Heads and Tales by Aage Thaarup is a book I saw at Jane Smith‘s class at Morley College as well as in her workroom, then I saw it referenced in the Forward of Susie Hopkins book, The Century of Hats as part of the forward written by Philip Somerville. The cover sleeve image alone is enticing enough, but the combination of all three was irresistible. I had to read it.
“I can’t go no lower,” said the Hatter. “I am on the floor as it is. . . .” Alice in Wonderland
It was an intriguing opening quote. It didn’t sound up beat or encouraging. An odd way to start a book. However by the end of the book, I understood. The book was first published in 1956 and Aage Thaarup had already experienced a roller coaster ride through starting up a couture millinery business, a World War, money issues and a passion for travel.
The book is a fabulous collection of stories told by Aage Thaarup that conveys not just his experiences and attitudes but it also reflects a different era. There are many of references to Princess Elizabeth, the Queen Mother and other society ladies.
Aage Thaarup (1906–1987) was a Danish-born milliner who ran a celebrated hatmaking business in London from the 1930s up to the 1970s. His hats adorned many famous and beautiful heads.
He made hats for the Queen Mother and her princess daughters, later one of them would become Queen.
A young Queen Elizabeth needed a hat for Trouping the Colour, which is the queen’s official birthday, not to be confused with her actual birthday (earlier this week – 21 April 1926). This would become arguably his most famous hat.
What I enjoyed about the book was Mr. Thaarup’s determination and resilience. Although money management was not one of his strengths.
He was creative, resourceful and brave. Heads and Tales was written while he was trying to recover from his second round of bankruptcy. He describes how low he was at the time, which clarified why he choose the opening Alice in Wonderland quote I mentioned above.
He seemed to cultivate a good relationship with the press as well as clients and could design with different ends in mind, some for attention and some for beauty.
Being from California, I believe California’s generally align with Los Angeles, San Francisco, or Sacramento. I am from the San Jose Bay Area, also known as Silicon Valley and the small(ish) coastal town of Santa Cruz and although I am not from San Francisco, I feel like it is my representative Californian city, and thus felt a sense of pride when I encountered the following quote on page 204.
“I flew back to San Francisco, where people were polite, where the waiters side “Thank you”, and everybody was rather nicely dressed, as befits a city with a soul.”
Other places to see Aage Thaarup and his hats are the V&A as well as some British Pathe films.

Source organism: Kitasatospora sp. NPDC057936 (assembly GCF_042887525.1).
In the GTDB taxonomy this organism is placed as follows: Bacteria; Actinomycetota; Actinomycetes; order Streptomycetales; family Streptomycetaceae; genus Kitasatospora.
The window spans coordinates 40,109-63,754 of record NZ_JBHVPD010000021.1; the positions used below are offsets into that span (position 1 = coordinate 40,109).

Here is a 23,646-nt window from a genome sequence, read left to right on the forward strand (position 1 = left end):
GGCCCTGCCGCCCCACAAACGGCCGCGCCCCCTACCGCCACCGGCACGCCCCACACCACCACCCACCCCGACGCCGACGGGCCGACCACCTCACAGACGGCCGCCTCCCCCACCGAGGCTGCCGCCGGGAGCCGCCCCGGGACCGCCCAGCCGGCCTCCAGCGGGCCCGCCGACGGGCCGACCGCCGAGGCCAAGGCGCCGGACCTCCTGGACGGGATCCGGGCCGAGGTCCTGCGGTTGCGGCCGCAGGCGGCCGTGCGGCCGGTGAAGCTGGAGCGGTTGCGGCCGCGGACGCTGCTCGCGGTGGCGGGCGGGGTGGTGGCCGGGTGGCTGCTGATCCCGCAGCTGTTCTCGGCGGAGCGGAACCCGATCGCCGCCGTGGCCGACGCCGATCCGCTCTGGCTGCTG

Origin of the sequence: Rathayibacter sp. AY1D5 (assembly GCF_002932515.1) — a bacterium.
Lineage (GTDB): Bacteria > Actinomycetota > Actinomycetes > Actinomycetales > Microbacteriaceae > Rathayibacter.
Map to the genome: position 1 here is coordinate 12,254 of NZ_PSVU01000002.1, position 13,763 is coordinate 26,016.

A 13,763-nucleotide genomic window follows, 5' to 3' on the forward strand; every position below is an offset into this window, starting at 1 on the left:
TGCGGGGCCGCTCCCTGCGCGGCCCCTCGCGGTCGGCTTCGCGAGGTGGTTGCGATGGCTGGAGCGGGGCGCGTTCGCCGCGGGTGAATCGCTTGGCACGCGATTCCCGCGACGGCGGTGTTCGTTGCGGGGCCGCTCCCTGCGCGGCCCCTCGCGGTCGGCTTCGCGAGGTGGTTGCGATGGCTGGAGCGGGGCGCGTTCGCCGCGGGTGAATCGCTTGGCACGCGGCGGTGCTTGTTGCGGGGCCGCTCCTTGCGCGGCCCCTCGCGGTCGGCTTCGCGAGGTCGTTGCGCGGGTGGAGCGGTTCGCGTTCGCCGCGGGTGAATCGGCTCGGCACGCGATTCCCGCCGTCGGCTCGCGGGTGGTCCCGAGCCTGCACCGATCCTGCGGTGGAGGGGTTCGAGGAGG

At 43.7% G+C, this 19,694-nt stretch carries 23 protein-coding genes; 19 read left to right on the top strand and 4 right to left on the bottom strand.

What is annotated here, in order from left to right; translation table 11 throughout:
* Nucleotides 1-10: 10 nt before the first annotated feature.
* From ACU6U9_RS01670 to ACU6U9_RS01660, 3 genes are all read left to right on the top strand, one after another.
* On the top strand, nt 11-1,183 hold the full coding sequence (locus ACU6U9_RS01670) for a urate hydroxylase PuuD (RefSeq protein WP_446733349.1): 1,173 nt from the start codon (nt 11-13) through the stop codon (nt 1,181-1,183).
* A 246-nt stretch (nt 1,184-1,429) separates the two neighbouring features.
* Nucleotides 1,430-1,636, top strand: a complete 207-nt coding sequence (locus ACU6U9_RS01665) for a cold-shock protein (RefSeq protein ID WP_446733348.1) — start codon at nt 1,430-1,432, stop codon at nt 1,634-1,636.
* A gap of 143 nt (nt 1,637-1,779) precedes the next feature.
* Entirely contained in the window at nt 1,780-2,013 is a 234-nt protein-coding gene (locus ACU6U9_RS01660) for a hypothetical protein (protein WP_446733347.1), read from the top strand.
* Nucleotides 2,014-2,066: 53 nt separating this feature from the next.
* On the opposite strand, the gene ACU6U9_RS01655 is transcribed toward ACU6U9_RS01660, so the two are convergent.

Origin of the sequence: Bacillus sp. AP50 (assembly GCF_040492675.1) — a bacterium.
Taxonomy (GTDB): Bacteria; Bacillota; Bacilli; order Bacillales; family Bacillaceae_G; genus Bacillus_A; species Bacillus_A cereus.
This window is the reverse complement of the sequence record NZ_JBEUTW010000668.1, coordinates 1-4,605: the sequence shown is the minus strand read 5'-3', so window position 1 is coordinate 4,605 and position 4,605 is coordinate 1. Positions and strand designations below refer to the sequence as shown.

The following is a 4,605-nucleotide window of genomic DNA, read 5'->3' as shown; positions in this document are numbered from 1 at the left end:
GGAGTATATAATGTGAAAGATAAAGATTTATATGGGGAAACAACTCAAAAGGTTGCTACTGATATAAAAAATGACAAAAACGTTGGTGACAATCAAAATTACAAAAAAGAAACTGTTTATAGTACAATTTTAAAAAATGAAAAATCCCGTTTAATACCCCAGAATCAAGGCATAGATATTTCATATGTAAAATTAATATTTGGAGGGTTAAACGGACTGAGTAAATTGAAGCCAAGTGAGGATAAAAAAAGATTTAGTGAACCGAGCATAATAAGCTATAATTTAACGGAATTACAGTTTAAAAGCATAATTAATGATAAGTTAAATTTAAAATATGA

The Victoria and Albert Museum (V&A) has a few Aage Thaarup pieces. They have much of their collection online which is an extremely useful reference.
Pink Velvet Hat by Aage Thaarup from the V&A Collection.
Daisy hat by Aage Thaarup in the V&A Collection.
British Pathe films – Aage Thaarup designs a hat to look like Royal Albert Hall on British Pathe.
Which seems odd, until you read his book and realize that for a while he was popular for making hats resembling landmarks after doing a hat resembling the Rangitoto volcano while visiting New Zealand.
There are several more British Pathe Movies of Aage Thaarup. They are just a couple of minutes and good fun to watch.
In summary, Heads and Tales was an easy read mostly told through anecdotes about travels, clients, WWII, and millinery. It is a reflection of his journey from a small boy in Denmark to a couture milliner in London, starting over again in 1956. It was interesting, educational and inspiring.
When asked which is his favorite hats, “My favourite hat — is the hat I am going to make tomorrow .”
and remember…Interesting people wear hats.
2 thoughts on “Heads and Tales
by Aage Thaarup”
Hello Leanne, I ‘ve just reread your revue of Heads and Tales which reminded me that Argaar Thaarup wrote another book called How to Make a Hat (a catchy title) in 1957 with Dora Shackell. It was one of the books my millinery teacher gave me along with another titled A Text Book of Model Millinery, that I still have. Do you have many books about hats and millinery? There are quite a few available now, it was n’t always like that. Did enjoy reading about Ian Bennett, looking forward to your next posting. Evelyne
I have a small library of hat books, but honestly I tend to spend money on hat blocks and supplies. With that said I did enjoy the Madame Paulette book, which I need to finish the blog post and edit the podcast and the 100 Hats that Changed the World, which I did get an post done for, awhile ago. I always like book recommendations, so I will keep and eye out for How to Make a Hat by Aage Thaarup. Thank you, Leanne